Incentives to cheat

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A fascinating joint study out of two business schools suggests that contingent compensation (read: performance pay) encourages cheating and sometimes even gives rise to asset misappropriation (read: stealing), important words of caution when considering performance pay for teachers.

Researchers divided the participants for the study into three tracks and then gave them a series of questions to solve. Each track provided a different form of compensation to the test takers: a flat-salary track which paid $50 per person regardless of how well they did on the test; a bonus track which paid according to the number of questions solved correctly, with a maximum payout of $50; and lastly, a penalty track, which gave participants $50 in advance, but took money away for any wrong answers.

In all three tracks the participants scored their own tests and then reported their scores to the experimenters. Little did the participants know that the experimenters would not take their word for the results, but instead would scavenge the trash bins, fish out the scratch work, and systemically verify the honesty of the reporting.

Not surprisingly, those on the bonus and penalty tracks were more likely to misrepresent their results than those who got $50 no matter how they did.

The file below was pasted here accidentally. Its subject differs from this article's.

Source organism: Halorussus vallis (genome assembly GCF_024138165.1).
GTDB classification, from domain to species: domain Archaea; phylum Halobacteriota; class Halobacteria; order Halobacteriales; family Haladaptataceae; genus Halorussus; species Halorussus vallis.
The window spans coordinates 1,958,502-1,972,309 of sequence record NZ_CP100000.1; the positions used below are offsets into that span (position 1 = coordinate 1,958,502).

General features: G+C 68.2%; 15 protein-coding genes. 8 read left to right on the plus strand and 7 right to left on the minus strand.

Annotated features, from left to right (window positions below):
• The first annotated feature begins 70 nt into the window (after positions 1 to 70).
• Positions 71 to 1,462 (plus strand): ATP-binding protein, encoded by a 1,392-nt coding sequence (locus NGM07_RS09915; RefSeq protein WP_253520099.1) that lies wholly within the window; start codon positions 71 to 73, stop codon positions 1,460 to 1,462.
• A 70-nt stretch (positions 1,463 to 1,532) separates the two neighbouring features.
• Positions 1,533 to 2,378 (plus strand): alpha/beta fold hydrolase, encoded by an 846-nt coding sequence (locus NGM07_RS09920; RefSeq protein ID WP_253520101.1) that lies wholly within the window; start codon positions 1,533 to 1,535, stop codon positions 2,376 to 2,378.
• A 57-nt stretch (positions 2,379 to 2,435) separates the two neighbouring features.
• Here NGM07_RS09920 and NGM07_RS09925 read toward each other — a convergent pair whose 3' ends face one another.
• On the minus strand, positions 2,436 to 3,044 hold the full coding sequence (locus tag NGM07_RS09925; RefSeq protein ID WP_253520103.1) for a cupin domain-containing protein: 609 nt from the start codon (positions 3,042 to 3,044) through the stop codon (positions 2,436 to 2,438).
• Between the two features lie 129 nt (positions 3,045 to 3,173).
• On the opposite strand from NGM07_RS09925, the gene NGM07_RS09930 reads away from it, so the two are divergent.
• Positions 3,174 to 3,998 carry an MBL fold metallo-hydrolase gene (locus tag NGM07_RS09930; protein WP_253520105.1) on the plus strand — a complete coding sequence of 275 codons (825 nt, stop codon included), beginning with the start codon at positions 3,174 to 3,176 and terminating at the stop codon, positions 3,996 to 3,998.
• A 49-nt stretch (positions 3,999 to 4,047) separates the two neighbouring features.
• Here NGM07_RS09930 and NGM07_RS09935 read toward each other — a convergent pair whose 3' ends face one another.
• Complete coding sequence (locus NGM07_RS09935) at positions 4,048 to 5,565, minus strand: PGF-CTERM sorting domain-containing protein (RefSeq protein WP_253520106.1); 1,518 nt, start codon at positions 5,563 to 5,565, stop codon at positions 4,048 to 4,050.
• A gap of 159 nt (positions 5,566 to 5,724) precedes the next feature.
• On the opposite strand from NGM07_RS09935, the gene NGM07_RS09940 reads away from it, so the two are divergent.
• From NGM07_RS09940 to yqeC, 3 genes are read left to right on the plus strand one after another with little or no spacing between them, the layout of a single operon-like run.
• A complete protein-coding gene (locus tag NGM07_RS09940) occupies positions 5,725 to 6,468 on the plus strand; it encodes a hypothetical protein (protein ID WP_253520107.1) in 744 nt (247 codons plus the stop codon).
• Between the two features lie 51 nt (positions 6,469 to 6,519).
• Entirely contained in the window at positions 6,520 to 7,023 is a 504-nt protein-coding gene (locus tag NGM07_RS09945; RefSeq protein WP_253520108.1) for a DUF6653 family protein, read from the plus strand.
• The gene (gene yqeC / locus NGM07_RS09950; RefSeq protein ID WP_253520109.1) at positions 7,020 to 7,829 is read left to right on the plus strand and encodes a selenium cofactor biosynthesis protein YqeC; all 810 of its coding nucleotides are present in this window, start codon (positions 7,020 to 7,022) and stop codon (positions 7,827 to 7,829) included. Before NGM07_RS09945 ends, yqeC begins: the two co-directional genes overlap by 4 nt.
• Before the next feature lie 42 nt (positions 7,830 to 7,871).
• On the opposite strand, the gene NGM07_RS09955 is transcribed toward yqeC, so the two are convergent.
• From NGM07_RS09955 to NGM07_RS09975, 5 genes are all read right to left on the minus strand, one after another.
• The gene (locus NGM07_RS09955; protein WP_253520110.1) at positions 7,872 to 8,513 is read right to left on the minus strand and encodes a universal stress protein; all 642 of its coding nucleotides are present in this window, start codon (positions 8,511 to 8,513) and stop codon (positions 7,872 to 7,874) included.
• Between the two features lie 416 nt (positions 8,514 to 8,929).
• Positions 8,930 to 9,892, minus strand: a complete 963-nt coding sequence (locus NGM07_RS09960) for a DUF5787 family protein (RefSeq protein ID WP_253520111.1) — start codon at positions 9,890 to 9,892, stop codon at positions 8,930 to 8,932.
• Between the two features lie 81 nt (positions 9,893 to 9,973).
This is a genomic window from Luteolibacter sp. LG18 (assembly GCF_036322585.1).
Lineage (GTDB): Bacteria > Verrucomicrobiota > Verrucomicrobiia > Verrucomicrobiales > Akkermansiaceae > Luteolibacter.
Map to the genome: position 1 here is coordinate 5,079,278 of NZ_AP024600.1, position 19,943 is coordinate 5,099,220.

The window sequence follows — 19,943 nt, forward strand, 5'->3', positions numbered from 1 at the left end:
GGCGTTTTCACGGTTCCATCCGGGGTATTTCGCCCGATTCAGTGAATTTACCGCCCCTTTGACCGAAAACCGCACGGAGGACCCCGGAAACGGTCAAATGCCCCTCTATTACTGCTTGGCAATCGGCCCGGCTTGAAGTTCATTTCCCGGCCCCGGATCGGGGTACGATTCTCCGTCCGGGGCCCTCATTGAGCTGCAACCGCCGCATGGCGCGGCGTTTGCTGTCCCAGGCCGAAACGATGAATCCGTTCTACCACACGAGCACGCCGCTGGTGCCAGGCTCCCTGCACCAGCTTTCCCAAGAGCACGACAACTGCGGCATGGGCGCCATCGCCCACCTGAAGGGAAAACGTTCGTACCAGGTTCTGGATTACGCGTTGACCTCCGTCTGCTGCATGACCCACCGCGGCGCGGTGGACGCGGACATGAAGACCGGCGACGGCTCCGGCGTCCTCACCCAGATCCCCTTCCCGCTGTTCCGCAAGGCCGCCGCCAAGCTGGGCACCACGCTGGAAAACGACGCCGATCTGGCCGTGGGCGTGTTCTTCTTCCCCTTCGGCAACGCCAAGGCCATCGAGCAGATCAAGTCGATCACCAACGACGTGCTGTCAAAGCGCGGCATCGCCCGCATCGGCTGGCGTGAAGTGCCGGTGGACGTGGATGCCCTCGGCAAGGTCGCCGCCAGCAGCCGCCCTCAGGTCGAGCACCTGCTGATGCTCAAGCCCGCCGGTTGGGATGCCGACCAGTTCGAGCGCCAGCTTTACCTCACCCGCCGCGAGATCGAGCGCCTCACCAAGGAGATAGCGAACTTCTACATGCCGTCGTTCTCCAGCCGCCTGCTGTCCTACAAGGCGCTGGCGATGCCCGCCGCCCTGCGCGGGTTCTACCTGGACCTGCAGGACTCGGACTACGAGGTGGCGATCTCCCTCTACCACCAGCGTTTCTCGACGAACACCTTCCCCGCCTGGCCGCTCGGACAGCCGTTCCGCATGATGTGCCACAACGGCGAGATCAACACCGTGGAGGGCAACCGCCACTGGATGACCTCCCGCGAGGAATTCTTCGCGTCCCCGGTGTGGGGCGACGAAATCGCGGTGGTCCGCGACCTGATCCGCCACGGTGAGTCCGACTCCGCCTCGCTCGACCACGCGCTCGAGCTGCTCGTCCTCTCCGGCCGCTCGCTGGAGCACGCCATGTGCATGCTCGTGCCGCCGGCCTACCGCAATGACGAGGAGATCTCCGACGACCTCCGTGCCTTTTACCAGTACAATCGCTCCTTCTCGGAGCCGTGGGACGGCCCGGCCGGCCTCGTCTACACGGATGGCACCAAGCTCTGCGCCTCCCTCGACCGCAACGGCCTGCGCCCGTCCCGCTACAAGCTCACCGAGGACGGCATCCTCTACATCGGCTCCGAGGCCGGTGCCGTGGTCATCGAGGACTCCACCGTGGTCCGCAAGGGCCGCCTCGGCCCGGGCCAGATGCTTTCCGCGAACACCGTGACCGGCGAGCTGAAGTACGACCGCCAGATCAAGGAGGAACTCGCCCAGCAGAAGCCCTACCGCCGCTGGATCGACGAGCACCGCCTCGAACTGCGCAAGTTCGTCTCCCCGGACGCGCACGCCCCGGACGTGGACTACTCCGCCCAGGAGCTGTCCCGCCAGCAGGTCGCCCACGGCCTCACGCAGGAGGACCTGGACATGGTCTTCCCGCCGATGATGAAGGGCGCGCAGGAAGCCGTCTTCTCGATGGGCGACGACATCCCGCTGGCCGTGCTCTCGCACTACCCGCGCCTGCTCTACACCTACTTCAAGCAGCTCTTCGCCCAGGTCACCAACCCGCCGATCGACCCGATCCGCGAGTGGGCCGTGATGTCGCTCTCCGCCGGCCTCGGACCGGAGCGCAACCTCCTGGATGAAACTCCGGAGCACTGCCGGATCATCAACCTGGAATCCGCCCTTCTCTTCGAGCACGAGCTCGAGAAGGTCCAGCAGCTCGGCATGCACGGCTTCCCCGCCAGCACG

What was more surprising is that participants on the penalty track were more likely to cheat than those on the bonus track. The authors of the study explain that this finding comports neatly with the venerable results of Kahneman & Tversky's Prospect Theory (1979), which suggest that people are typically loss-averse: a person is pained more by a dollar lost than pleased by a dollar gained. In this case, subjects trying to protect money they perceived as theirs were more ready to cheat than those attempting to collect money they did not yet have.

But couldn't the penalty gang have stopped at cheating? Did they have to resort to petty thievery? It turns out that the penalty track participants were most likely to steal the attractive pens handed out to them at the start of the test. The authors conjecture that placement on the penalty track may have triggered a different norm of reciprocity in the subjects' attitude towards the experimenters, engendering antagonism and resulting in the aforementioned asset misappropriation.

These findings -- if accepted and corroborated -- seem to suggest that a system of performance pay -- especially, but not only, a punitive one -- carries with it risks of misconduct. Naturally, when apples are cut unequally, some people will reach out for a slice they don't deserve; others will begrudge not getting the slice they think is theirs.